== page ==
Figure 4. RPLC-IT-TOF-MS chromatogram of isomers of phosphate with three carbonate groups (top) in ELEMC+VC after >1000 cycles. Three different chromatographic peaks were obtained and allocated to the shown configuration via MS2 experiments, identifying characteristic fragments (bottom, green). The fragmented peaks are highlighted with (I), (II), and (III).

The caption:

Figure 5. RPLC-IT-TOF-MS chromatogram of three cyclic ether carbonate oligomers in ELEMC after >1000 cycles (top). MS2 experiments were applied for structure confirmation (bottom), including structure suggestions of formed fragments. The fragmentated peak is highlighted with (I).

This table from the paper compares the results of the number and types of compounds found in each of the two types of experiments from Part 1 and Part 2 of the series.

Organophosphate esters are widely utilized compounds. They have been utilized as flame retardants, replacing the halogenated aromatic ethers that have resulted in a huge environmental contamination problem, particularly for people recycling electronic waste, most of whom are in the third world where we do not have to pay attention to the consequences on their lives. It is not entirely clear that the replacement organophosphates are totally benign. Organophosphates are also utilized as chemical warfare agents, in particular, sarin, which probably has a precursor similar the anion to in the lithium batteries, the perfluorophosphium ion. (There is no evidence of sarin or closely related compounds in this paper.) Sarin is an acetylcholine esterase inhibitor, and thus a nerve agent. Similar nerve agents are widely used as insecticides. The closest isosteric compound to an insecticide found in this paper is the compound having a mass of 167.0472 amu in figure 2. It is nearly isosteric with dichlorovos, a halogenated analogue, which was an insecticide banned in Europe in 1998, also a neurotoxic compound.

I have written in the past in this space on the subject of recycling of lithium batteries, and some of the issues connected with doing so.

Trust me, this kind of recycling may not fall under the rubric of "green." Things that sound good in the abstract have real consequences. The most destructive distributed energy device ever invented, the automobile, was originally promoted as an alternative to the very serious historical problem of horse manure accumulations in cities, a health, environmental and aesthetic problem of consequence. If we take our hippie rose colored glasses off, arguably the cure was far worse than the problem.

I wish you a successful, happy and healthy New Year.

Direct Air Capture of CO2 with Aqueous Amino Acids and BIG (bis-aminoguanidines).

The paper I'll discuss in this post is this one: Direct Air Capture of CO2 with Aqueous Amino Acids and Solid Bis-iminoguanidines (BIGs) (Radu Custelcean,* Neil J. Williams, Kathleen A. Garrabrant, Pierrick Agullo, Flavien M. Brethomé, Halie J. Martin, and Michelle K. Kidder Ind. Eng. Chem. Res. 2019, 58, 51, 23338-23346).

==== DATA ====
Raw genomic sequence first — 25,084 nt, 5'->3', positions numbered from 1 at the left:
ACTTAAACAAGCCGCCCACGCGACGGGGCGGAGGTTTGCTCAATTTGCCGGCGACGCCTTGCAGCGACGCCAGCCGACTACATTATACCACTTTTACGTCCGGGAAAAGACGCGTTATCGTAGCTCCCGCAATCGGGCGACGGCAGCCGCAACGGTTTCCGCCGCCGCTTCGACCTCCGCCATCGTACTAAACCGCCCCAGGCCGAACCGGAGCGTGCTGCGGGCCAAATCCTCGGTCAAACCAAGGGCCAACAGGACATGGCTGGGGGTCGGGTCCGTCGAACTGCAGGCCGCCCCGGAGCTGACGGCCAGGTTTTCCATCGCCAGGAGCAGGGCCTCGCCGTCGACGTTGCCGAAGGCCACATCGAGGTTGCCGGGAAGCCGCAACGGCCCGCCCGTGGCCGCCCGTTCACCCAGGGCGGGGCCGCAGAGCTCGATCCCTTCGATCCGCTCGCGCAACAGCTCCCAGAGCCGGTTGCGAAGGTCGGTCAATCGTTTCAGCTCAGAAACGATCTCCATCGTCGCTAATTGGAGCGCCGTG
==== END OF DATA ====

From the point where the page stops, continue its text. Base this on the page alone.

The authors work at Oak Ridge National Laboratory.

The figure for concentrations of the dangerous fossil fuel waste carbon dioxide's concentration in the planetary atmosphere, as reported yesterday at the Mauna Loa CO2 Observatory are as follows:

Up-to-date weekly average CO2 at Mauna Loa:

Week beginning on December 22, 2019: 412.21 ppm
Weekly value from 1 year ago: 409.24 ppm
Weekly value from 10 years ago: 388.17 ppm
Last updated: December 30, 2019

This concentration is thus 2.97 ppm higher than one year ago, and 24.04 ppm higher than ten years ago. The average rate of the accumulations of the dangerous fossil fuel waste carbon dioxide is thus, as represented by this particular figure, 2.4 ppm per year. On the week beginning on December 26, 1999, the figure comparing the carbon dioxide with that measured 10 years earlier, December 24, 1989, was 15.64 ppm higher, implying an average of 1.5 ppm per year at the end of the 20th century.

Things are getting worse, not better.

I have made pretty clear in my posts here, why I think this is, a refusal to "go nuclear" to address climate change coupled with an unwarranted belief that so called "renewable energy" would save the day. It didn't. It isn't saving the day. It won't save the day.

A smarter generation than the one to which I belong may therefore need to remove our waste from the atmosphere, where we have let it accumulate with severe and unconscionable indifference to reality, a willing to be impervious to facts, both on the political right and on the political left.

As I have approached the end of my life, I have worked to make myself familiar with possible approaches to addressing the very challenging issue of removing carbon dioxide from the atmosphere. Hence this paper which came up in my regular reading caught my eye.